Sunday, August 12, 2012
Loungani: Congratulations on your selection as an IMF Fellow. Is this your first stint at a policy institution?
Coibion: Thanks, I’m thrilled to be here! I worked for a year at the CEA [U.S. Council of Economic Advisers] in 2000-01. It gave me an enduring sense of how economic theory and empirical methods can help address policy questions and make a difference in people’s lives. And because I happened to be there during the transition from the Clinton to the Bush administration, it was fascinating to see the change in style and personalities—and in the dress code. The suits got much more sober and I even had to start wearing a tie once the Bush administration was in place.
Loungani: Dress is casual at the IMF over the summer. You see the suits out in full force in the fall. What will you work on during your year here?
Coibion: I’ll continue some of my work on inequality. One project will look at links between inequality and financial crises, which folks at the IMF have also studied. I’ve also been studying the impact of monetary policy on inequality—who gains, who loses when the Fed changes its policy. This gets debated in policy circles a lot but not much in academia. Ron Paul says that expansionary monetary policies, or debasing the currency as he always puts it, raises income inequality; people on the left like Jamie Galbraith say the opposite.
Loungani: What do you find?
Coibion: We find that expansionary monetary policy has typically reduced U.S. inequality in the short run. This suggests that when the central bank can’t cut interest rates any more—when rates hit the so-called ‘zero lower bound’, as is the case at present—inequality will be higher than it would be otherwise. To avoid these additional increases in inequality at a time of crisis, the government should use other tools, such as targeted fiscal policies. I hope to do some more work on this while I’m here. More generally, I’ll be studying how best to sequence fiscal and monetary policies when the multipliers—the impacts of the policies on the economy—associated with each may vary with the state of the economy.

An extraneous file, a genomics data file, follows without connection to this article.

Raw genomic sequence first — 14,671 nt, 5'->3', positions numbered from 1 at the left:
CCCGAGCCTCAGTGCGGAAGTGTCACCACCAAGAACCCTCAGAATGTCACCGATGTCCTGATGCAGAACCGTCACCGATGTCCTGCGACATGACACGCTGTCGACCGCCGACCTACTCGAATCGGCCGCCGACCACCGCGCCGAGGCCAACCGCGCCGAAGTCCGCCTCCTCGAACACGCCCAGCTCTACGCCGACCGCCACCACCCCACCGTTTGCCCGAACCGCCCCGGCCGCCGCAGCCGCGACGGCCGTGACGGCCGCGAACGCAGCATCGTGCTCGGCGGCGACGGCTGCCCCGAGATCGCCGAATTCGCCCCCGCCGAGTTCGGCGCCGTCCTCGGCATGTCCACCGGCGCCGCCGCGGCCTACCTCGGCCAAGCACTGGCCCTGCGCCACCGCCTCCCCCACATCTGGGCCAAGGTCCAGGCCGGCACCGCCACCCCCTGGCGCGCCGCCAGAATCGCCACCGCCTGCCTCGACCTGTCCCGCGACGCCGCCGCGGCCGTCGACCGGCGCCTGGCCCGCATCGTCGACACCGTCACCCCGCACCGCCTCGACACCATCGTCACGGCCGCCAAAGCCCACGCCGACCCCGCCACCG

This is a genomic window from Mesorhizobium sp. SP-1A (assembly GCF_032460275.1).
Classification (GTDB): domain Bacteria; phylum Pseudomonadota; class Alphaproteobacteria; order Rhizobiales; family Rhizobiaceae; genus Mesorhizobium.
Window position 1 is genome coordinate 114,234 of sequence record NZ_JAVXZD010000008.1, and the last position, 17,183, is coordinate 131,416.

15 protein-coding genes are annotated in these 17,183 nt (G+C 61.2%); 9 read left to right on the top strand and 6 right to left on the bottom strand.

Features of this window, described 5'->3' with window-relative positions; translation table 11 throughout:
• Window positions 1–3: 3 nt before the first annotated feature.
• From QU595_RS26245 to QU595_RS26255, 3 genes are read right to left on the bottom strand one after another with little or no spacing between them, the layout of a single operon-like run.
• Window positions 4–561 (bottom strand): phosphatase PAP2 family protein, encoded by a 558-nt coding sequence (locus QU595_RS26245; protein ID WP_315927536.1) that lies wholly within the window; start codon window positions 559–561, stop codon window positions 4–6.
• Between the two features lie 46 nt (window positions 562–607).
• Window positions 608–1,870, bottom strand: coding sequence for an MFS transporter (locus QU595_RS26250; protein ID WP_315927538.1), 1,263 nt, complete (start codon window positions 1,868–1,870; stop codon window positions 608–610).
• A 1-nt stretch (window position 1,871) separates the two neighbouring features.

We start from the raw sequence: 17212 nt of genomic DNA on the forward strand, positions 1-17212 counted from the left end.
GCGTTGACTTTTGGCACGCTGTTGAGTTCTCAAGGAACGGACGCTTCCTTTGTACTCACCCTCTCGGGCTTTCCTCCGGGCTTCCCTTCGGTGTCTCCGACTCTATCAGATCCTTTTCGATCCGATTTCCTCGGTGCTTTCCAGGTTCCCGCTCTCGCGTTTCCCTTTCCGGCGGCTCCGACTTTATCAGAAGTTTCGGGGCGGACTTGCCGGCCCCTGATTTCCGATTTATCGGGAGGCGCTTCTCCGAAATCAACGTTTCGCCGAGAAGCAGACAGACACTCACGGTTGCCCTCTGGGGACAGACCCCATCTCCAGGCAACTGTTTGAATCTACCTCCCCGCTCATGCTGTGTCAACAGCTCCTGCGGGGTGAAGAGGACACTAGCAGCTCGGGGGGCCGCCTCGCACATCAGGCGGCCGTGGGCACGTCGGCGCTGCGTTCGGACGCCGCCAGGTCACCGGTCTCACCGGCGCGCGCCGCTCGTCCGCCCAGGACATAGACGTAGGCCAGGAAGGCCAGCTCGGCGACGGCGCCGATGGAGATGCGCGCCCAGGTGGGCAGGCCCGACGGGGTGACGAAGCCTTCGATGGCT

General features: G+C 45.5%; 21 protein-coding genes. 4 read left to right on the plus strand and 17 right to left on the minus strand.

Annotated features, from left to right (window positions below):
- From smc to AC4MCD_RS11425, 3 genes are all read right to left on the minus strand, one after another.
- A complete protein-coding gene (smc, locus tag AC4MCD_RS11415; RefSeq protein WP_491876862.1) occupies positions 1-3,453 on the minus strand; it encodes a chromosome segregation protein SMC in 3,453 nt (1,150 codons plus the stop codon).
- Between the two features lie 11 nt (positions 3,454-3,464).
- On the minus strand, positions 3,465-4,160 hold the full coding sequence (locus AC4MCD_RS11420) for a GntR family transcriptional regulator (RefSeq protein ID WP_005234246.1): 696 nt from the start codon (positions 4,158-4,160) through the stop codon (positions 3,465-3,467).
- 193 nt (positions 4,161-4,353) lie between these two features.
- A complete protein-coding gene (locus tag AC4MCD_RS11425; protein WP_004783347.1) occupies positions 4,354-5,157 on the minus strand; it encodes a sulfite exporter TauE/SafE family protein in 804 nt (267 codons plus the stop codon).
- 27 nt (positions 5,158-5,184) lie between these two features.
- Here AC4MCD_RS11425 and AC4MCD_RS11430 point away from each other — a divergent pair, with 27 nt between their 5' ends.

Loungani: Do you think the Fed has done enough to promote recovery?
Coibion: I think the zero lower bound [on interest rates] has certainly limited the size of their response. They would be lowering rates further if they could. But as the IMF’s latest review of the U.S. economy noted, the Fed still has a few options to further support economic activity, given the weak state of labor markets and given the significant downside risks that still exist.
Loungani: Do you think that to avoid hitting the zero lower bound in the future, central banks should raise the target rate of inflation?
Coibion: No, I don’t. A higher inflation rate also has economic costs. So raising the target inflation rate will confer the benefit that we’ll be less likely to hit the zero lower bound. But such episodes are rare. So the high benefits conferred on rare occasions have to be balanced against the small but frequent costs of having higher inflation. In some work I’ve done, it turns out that the costs consistently outweigh the benefits for inflation rates above 2%. So rather than raise the target rate of inflation to deal with future episodes like the Great Recession, I’d prefer the more aggressive use of temporary policies designed for precisely this kind of episode, such as additional quantitative easing or fiscal policy.
Olivier Coibion–Recent Publications:
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